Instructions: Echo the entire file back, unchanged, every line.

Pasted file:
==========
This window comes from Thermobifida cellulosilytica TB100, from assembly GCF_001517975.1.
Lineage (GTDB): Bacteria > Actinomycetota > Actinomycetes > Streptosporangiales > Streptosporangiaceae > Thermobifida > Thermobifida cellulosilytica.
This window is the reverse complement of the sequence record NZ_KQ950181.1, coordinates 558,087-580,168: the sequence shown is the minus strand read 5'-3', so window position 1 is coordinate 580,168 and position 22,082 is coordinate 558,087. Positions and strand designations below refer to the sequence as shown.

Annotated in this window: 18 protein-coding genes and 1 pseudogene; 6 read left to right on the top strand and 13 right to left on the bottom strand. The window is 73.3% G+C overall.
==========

This window comes from Thermobifida cellulosilytica TB100, from assembly GCF_001517975.1.
Lineage (GTDB): Bacteria > Actinomycetota > Actinomycetes > Streptosporangiales > Streptosporangiaceae > Thermobifida > Thermobifida cellulosilytica.
This window is the reverse complement of the sequence record NZ_KQ950181.1, coordinates 558,087-580,168: the sequence shown is the minus strand read 5'-3', so window position 1 is coordinate 580,168 and position 22,082 is coordinate 558,087. Positions and strand designations below refer to the sequence as shown.

Annotated in this window: 18 protein-coding genes and 1 pseudogene; 6 read left to right on the top strand and 13 right to left on the bottom strand. The window is 73.3% G+C overall.